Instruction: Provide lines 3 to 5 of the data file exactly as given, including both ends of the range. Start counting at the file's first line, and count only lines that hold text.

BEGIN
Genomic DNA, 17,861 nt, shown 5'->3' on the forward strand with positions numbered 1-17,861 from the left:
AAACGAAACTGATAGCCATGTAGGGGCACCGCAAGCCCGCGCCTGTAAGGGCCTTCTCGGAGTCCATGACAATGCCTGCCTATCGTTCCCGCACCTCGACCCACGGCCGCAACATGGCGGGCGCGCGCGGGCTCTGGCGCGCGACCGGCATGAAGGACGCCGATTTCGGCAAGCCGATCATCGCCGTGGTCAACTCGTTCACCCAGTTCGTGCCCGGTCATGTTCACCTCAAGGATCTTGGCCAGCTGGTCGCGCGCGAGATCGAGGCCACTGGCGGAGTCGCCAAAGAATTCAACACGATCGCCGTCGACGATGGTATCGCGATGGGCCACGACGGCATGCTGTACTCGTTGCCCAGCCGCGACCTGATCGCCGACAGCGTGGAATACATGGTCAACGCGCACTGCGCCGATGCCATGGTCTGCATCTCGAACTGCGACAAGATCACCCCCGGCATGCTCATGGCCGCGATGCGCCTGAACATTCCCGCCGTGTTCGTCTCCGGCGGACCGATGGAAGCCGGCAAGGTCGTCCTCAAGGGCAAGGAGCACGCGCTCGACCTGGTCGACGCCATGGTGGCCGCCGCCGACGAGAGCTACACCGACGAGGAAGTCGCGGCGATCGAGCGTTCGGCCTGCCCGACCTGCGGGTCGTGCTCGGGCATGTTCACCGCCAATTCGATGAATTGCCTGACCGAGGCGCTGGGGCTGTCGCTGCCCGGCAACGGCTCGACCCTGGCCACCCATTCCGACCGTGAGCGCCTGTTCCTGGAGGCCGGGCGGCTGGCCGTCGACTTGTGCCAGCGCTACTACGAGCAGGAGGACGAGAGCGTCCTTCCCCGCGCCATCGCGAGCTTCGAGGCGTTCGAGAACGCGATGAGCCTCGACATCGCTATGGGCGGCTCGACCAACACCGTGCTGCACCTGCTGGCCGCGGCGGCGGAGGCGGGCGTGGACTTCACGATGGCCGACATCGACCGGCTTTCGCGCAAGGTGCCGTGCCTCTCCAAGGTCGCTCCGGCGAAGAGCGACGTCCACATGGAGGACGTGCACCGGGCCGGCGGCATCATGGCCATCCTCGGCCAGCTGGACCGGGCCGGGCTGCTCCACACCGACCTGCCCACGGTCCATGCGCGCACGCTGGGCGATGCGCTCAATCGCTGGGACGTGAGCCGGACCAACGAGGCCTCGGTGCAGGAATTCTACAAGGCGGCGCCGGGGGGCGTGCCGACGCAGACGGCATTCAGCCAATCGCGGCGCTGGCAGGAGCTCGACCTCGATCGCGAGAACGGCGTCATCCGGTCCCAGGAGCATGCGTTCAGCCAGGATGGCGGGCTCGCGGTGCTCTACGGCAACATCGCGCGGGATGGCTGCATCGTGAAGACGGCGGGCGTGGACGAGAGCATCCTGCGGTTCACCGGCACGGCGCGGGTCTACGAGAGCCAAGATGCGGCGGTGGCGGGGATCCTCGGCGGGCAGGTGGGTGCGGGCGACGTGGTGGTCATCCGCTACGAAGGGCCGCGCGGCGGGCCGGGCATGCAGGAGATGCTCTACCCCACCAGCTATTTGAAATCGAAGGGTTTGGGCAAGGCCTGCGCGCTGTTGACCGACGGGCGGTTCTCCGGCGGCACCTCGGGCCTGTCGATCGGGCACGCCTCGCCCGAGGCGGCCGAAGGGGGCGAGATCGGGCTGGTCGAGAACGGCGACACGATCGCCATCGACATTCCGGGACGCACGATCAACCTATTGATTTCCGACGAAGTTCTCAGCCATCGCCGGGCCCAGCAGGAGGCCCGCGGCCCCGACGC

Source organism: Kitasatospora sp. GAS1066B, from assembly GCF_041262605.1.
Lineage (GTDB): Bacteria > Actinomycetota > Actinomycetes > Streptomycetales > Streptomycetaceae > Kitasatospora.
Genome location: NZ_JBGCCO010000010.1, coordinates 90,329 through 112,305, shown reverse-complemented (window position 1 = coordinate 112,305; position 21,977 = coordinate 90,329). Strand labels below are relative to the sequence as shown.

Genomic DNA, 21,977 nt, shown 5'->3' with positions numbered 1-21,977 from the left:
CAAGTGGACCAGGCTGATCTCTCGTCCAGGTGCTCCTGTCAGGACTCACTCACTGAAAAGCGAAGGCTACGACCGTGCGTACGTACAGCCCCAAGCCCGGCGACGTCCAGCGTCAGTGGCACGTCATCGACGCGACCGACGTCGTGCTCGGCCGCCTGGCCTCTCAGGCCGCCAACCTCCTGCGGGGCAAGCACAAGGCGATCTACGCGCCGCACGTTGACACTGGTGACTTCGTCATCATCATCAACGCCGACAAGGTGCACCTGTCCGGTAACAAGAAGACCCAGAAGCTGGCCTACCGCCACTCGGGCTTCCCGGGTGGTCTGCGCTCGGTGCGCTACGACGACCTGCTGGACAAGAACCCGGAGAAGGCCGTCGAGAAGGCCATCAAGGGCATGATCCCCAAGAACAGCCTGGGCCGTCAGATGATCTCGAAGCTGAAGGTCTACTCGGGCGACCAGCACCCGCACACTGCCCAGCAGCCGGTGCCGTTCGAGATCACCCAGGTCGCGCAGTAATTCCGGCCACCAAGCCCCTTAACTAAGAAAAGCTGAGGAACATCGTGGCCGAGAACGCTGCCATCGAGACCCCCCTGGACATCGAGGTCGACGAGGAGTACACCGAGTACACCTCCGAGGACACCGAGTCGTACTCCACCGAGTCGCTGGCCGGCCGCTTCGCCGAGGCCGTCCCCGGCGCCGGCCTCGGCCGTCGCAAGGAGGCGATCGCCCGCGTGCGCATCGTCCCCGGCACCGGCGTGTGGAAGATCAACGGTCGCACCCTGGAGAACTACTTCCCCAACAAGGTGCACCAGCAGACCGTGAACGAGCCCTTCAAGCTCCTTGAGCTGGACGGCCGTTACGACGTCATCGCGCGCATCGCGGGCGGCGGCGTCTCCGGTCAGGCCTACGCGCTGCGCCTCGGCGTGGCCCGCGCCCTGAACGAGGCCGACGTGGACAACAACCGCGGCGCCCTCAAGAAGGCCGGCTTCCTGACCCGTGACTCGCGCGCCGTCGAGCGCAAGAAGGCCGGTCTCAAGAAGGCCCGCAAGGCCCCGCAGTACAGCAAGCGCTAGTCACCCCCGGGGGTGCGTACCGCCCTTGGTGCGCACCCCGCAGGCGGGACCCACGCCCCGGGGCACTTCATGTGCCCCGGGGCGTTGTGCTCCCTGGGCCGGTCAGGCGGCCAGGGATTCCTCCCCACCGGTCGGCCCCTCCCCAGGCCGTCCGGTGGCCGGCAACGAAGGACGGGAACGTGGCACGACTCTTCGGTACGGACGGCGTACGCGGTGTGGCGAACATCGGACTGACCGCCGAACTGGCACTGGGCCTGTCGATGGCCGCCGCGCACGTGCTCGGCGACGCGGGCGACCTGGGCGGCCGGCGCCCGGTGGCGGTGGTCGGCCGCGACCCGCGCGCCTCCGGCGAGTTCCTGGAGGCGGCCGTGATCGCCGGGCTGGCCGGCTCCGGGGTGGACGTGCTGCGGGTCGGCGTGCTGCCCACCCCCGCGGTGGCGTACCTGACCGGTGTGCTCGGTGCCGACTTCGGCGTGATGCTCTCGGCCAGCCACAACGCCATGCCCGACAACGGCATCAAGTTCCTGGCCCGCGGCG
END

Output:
Source organism: Kitasatospora sp. GAS1066B, from assembly GCF_041262605.1.
Lineage (GTDB): Bacteria > Actinomycetota > Actinomycetes > Streptomycetales > Streptomycetaceae > Kitasatospora.
Genome location: NZ_JBGCCO010000010.1, coordinates 90,329 through 112,305, shown reverse-complemented (window position 1 = coordinate 112,305; position 21,977 = coordinate 90,329). Strand labels below are relative to the sequence as shown.